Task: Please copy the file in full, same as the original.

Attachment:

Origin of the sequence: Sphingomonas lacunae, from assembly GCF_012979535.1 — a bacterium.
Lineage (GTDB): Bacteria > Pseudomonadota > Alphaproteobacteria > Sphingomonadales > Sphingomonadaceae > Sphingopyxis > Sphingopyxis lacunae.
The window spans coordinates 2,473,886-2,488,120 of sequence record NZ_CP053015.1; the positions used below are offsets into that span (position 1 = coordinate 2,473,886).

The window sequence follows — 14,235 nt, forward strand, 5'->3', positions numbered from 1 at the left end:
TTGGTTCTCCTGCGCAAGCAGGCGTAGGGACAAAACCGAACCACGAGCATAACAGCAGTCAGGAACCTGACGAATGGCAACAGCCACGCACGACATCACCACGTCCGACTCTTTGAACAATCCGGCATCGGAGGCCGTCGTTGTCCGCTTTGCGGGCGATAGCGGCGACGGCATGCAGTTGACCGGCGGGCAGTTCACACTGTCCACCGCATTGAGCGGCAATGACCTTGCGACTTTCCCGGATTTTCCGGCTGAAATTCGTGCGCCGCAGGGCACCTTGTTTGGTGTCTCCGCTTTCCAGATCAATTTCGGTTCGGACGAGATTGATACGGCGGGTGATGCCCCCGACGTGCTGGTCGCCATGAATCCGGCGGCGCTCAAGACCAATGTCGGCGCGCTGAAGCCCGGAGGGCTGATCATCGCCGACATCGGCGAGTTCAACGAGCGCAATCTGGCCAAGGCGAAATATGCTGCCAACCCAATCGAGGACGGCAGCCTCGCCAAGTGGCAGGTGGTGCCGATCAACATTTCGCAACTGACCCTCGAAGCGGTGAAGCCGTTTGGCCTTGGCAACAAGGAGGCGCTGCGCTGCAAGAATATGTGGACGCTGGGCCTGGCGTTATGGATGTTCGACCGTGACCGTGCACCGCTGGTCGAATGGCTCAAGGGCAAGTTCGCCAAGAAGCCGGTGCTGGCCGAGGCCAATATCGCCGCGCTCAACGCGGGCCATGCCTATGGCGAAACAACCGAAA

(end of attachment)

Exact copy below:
Origin of the sequence: Sphingomonas lacunae, from assembly GCF_012979535.1 — a bacterium.
Lineage (GTDB): Bacteria > Pseudomonadota > Alphaproteobacteria > Sphingomonadales > Sphingomonadaceae > Sphingopyxis > Sphingopyxis lacunae.
The window spans coordinates 2,473,886-2,488,120 of sequence record NZ_CP053015.1; the positions used below are offsets into that span (position 1 = coordinate 2,473,886).

The window sequence follows — 14,235 nt, forward strand, 5'->3', positions numbered from 1 at the left end:
TTGGTTCTCCTGCGCAAGCAGGCGTAGGGACAAAACCGAACCACGAGCATAACAGCAGTCAGGAACCTGACGAATGGCAACAGCCACGCACGACATCACCACGTCCGACTCTTTGAACAATCCGGCATCGGAGGCCGTCGTTGTCCGCTTTGCGGGCGATAGCGGCGACGGCATGCAGTTGACCGGCGGGCAGTTCACACTGTCCACCGCATTGAGCGGCAATGACCTTGCGACTTTCCCGGATTTTCCGGCTGAAATTCGTGCGCCGCAGGGCACCTTGTTTGGTGTCTCCGCTTTCCAGATCAATTTCGGTTCGGACGAGATTGATACGGCGGGTGATGCCCCCGACGTGCTGGTCGCCATGAATCCGGCGGCGCTCAAGACCAATGTCGGCGCGCTGAAGCCCGGAGGGCTGATCATCGCCGACATCGGCGAGTTCAACGAGCGCAATCTGGCCAAGGCGAAATATGCTGCCAACCCAATCGAGGACGGCAGCCTCGCCAAGTGGCAGGTGGTGCCGATCAACATTTCGCAACTGACCCTCGAAGCGGTGAAGCCGTTTGGCCTTGGCAACAAGGAGGCGCTGCGCTGCAAGAATATGTGGACGCTGGGCCTGGCGTTATGGATGTTCGACCGTGACCGTGCACCGCTGGTCGAATGGCTCAAGGGCAAGTTCGCCAAGAAGCCGGTGCTGGCCGAGGCCAATATCGCCGCGCTCAACGCGGGCCATGCCTATGGCGAAACAACCGAAA